In response, it is important to note that such Christians who would make this response likely do so inconsistently. Take slavery, for example. We know exactly what Paul taught. He taught, at a general level, that slaves should be submissive to masters, although in some particular situations, he encouraged slaves to seek freedom if they could (of course, who wouldn’t encourage that). But why did he teach a general ethic of submission? Is it because God ordained the institution of slavery, or is it because he had to work within the cultural context in which he lived? Most Christians would now go with the latter, and argue that his moral reasoning that slaves should submit is not universal and timeless, but was bound to a culture in which there was no reasonable chance of overturning the institution of slavery, but instead of just having to work to spread the gospel within it.

Gagnon himself acknowledges that not of all Paul’s moral reasoning is universally applicable, such as Paul’s argument that it is unnatural and degrading for a man to have long hair (1 Cor. 11:14). He affirms that, “the inferences Paul draws from nature have to be evaluated on a case by case basis.” (BHP, 378) So, the idea of examining Paul’s moral reasoning to see if it is timeless and universal, or if it is bound by objectionable cultural assumptions, is one that is endorsed by Gagnon himself, and is in practice employed by most Christians today.

According to Gagnon, two of the probable reasons that Paul (and other first century moralists, particularly late Stoics and Hellenistic Jews) would have condemned all same sex relationships as "unnatural" are because they are inherently non-procreative and because they violate the natural gender hierarchy.  

Regarding the procreative norm, many of the Greek and Jewish intellectuals of Paul’s day made procreation central to their sexual ethics. The rational way to live is in accordance with nature, and nature teaches (so they taught) that the only rational purpose of intercourse is procreation. It isn’t that sexual pleasure was necessarily condemned as inherently bad, but it was bad to seek mere sexual pleasure, that is, sexual pleasure outside of procreative possibility/intent.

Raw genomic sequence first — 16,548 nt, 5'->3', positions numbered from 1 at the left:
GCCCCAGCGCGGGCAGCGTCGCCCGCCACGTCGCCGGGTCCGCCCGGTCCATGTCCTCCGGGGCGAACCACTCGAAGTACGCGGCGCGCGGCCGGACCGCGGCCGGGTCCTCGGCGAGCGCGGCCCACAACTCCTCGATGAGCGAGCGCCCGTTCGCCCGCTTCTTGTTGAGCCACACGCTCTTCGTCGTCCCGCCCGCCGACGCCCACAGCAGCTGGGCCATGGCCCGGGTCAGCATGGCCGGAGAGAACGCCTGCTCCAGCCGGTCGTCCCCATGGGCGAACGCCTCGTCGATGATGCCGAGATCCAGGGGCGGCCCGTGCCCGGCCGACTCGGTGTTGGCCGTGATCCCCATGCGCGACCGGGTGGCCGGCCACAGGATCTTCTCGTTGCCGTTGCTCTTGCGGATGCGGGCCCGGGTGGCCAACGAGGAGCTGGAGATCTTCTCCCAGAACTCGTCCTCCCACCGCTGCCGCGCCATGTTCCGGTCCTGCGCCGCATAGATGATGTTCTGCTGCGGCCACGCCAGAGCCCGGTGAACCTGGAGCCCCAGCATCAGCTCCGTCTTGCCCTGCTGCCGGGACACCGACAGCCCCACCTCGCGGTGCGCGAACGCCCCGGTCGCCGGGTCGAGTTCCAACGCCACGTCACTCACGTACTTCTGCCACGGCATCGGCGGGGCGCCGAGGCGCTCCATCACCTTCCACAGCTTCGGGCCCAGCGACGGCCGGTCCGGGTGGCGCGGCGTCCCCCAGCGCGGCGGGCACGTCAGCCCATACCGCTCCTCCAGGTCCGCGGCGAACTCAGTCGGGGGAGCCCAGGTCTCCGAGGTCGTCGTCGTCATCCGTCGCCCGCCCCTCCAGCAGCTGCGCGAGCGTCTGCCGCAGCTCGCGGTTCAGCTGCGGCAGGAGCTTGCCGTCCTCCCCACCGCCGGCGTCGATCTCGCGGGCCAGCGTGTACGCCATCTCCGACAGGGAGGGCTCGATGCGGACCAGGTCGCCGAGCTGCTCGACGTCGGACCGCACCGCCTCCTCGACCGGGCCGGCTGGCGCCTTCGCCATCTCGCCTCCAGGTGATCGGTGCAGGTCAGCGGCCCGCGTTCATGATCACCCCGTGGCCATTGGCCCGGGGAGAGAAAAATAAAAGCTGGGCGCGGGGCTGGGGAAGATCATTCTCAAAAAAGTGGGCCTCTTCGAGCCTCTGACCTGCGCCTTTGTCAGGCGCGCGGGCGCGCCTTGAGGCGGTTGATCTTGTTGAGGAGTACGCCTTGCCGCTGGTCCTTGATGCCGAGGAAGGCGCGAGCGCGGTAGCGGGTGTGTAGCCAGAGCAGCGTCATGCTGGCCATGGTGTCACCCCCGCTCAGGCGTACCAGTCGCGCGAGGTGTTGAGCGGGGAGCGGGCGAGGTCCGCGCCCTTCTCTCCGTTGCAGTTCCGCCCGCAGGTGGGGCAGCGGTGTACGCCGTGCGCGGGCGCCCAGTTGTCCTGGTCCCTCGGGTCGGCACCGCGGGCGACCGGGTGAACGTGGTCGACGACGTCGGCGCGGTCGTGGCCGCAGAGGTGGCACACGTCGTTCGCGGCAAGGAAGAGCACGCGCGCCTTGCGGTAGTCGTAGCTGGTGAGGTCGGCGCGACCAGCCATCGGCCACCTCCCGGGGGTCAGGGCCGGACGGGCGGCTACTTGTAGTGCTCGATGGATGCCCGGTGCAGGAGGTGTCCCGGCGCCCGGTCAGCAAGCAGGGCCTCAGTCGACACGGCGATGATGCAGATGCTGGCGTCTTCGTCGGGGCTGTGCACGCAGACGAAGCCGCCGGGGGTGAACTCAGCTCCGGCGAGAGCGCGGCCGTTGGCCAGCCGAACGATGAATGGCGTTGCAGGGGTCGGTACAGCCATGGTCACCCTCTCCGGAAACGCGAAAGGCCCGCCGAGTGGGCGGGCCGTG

Regarding the “natural” gender hierarchy, in the ancient world, it was generally considered natural for men to be superior/active and women to be inferior/passive, and these stratified gender roles were reinforced in the sexual relationship. The man was to be on top, literally and figuratively. Same-sex relationships, therefore, were unnatural in that they did not conform to this natural hierarchy, specifically by degrading a man by lowering him to the status of a "receptive/passive" woman. 

While Gagnon thinks these two reasons probably played some role in Paul's negative ethical view of same-sex relationships, he is clear that he does not think that Paul's case against same-sex relationships rests primarily, and certainly not exclusively, on these two reasons. He acknowledges that the anti-woman views expressed in ancient denunciations of male same-sex behavior are offensive, and that procreative ability need not be considered necessary for a legitimate marriage in today's world (BHP, p.181). 

So while these factors played a role, you can disagree with patriarchy and procreationism (as many Christians today do, even many of those who do not affirm same-sex relationships), and still have a solid reason for rejecting same-sex relationships, a reason which actually forms the heart and soul of Paul's rejection of all same-sex relationships. What is this reason?

Gagnon refers to it as "anatomical complementarity,” which refers to the “fittedness of the male penis and the female vagina” (BHP, p.181). The idea of anatomical complementarity is the thread that runs throughout all of Gagnon’s work, and it is the moral reasoning he believes was ultimately behind Paul’s condemnation of all same-sex relationships.  It is why Christians today should still condemn such relationships. It is God’s clue in nature for all to see that men and women, and only men and women, were made to go together sexually.

Was this really Paul’s moral reasoning though? Gagnon argues in two ways that it was. First, he argues that this moral reasoning was prevalent throughout Judaism in Paul’s time. Here is where things get really interesting, though. In the chapter of his book where he discusses the context of early Judaism (Chapter 2), he has a section entitled “Gender Discomplementarity” (p.169-176). This section, however, really encompasses two distinct kinds of gender discomplementarity: that which refers to the violation of the naturally established hierarchy of gender and that which refers to the violation of anatomical complementarity.